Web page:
A new study published in Nature Geoscience predicts the Salmon Glacier by Hyder, Alaska, will disappear by the end of the century.
The collaborative study included Brian Menounos, an earth science professor at the University of Northern British Columbia.
The study looked at western Canadian glaciers to predict how they’re expected to change in 50 to 100 years.
They found that glaciers in drier conditions by the Rockies will be gone by 2100.
The larger glaciers by the coast will be reduced by half, but Salmon Glacier won’t fare very well, being mostly gone.
Salmon Glacier is a popular tourist destination, but more importantly, it feeds a river system that is ecologically important to wildlife.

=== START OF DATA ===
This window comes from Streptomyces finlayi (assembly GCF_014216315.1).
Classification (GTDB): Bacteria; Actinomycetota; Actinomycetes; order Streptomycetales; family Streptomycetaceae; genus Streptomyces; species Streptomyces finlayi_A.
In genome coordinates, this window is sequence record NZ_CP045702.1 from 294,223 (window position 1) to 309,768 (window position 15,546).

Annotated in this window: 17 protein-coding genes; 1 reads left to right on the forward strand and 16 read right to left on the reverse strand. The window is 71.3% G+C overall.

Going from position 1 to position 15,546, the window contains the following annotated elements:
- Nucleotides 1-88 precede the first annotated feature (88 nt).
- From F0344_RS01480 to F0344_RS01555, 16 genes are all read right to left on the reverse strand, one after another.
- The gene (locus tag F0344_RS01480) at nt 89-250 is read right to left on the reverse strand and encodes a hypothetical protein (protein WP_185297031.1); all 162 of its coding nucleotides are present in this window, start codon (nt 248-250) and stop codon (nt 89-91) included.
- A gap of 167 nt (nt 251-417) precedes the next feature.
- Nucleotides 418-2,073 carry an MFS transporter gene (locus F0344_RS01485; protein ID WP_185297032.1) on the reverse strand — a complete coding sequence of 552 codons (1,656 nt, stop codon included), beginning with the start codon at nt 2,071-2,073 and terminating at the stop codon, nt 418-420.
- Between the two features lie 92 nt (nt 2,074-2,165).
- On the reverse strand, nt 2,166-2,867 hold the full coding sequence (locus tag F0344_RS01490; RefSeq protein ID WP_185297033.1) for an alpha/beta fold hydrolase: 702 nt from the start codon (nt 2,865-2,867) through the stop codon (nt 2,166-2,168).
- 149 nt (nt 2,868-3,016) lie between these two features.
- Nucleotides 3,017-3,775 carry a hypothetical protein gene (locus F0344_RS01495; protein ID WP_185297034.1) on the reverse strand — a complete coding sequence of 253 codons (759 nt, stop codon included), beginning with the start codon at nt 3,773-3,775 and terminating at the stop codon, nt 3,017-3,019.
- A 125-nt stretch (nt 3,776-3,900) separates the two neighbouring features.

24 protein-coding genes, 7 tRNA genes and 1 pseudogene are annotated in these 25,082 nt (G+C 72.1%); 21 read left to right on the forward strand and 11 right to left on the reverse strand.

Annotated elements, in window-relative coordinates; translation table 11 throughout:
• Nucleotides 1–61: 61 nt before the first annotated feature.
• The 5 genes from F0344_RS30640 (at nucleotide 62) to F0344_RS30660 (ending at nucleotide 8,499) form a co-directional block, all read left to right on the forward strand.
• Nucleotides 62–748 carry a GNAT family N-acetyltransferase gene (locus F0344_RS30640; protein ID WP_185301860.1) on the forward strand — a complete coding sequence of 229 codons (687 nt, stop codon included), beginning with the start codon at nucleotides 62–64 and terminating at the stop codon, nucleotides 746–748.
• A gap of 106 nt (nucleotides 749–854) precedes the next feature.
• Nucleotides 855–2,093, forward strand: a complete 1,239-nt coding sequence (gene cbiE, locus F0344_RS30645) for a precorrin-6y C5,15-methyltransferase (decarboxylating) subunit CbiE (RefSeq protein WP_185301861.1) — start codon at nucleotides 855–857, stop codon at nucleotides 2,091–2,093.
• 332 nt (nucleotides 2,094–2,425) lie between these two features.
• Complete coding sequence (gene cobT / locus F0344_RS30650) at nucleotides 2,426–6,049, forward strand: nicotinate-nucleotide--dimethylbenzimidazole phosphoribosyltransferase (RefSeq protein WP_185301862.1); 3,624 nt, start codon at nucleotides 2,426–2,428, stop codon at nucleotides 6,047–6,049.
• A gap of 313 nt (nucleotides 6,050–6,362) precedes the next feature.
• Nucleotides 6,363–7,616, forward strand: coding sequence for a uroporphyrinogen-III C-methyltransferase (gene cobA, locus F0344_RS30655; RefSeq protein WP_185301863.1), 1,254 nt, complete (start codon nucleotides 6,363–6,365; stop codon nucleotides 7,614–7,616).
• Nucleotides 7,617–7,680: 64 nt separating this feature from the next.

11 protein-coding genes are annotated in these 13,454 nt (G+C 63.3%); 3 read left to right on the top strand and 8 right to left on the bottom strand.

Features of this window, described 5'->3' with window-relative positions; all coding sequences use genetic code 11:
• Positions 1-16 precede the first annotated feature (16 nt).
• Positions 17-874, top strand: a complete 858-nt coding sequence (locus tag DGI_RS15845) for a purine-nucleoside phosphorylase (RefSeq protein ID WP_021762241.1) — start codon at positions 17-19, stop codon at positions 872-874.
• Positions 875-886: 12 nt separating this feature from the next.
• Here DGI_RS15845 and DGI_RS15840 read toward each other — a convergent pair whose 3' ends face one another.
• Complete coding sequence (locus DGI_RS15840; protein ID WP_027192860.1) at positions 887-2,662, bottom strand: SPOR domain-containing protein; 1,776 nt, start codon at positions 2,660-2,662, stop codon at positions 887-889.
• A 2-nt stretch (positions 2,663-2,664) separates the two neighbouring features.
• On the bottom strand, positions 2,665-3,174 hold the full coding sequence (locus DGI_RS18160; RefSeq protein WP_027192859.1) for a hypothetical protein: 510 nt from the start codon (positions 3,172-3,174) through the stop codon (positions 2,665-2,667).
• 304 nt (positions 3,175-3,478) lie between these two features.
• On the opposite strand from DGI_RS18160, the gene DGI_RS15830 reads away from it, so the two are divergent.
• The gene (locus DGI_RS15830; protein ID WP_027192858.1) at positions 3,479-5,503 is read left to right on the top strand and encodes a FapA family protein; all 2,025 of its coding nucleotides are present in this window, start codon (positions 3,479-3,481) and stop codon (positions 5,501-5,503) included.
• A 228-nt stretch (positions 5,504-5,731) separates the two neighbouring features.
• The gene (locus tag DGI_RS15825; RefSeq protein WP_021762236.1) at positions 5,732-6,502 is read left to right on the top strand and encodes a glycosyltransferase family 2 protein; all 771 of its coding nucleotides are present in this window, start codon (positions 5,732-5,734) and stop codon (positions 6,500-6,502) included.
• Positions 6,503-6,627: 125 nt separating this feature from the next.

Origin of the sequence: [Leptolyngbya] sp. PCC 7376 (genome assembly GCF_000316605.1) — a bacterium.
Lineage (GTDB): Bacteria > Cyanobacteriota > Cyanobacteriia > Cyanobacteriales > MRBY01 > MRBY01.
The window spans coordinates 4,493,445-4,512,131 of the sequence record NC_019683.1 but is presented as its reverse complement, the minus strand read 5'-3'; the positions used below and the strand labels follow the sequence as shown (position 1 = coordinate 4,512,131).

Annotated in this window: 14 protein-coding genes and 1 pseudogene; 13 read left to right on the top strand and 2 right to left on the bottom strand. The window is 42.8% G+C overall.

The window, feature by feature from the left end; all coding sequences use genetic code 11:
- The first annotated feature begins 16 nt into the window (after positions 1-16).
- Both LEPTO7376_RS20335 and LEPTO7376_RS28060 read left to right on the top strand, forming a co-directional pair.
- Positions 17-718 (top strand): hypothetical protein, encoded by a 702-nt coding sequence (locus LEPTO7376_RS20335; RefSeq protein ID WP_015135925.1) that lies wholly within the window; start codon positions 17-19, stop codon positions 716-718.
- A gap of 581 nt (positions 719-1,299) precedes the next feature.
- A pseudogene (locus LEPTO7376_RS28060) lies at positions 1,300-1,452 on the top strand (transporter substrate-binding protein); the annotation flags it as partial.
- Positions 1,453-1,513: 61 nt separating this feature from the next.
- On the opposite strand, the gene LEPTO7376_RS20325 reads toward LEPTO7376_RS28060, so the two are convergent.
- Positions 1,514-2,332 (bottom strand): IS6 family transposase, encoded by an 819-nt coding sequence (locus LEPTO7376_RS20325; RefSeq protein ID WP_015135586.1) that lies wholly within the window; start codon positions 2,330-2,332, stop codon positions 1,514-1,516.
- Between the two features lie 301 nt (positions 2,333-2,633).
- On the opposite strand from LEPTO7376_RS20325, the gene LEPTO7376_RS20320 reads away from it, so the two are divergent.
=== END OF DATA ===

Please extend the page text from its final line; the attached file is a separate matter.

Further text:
Menounos says glaciers act as a water reservoir for the late summer when the snow pack has melted, and if glaciers were to disappear, it would affect seasonal water flows.
That in turn would affect wildlife and whether there was enough water for dams to generate electricity.
He also says, with warming weather, the air will become more moist and there will be more rain, but not enough the replenish the glaciers.
He adds that glaciers are good indicator of long term climate change.
If all the glaciers in B.C. were to melt, the oceans would rise only 8mm.
But Menounos says taking into account all the other melting glaciers worldwide, and melting ice from the poles, it would be catastrophic for the world.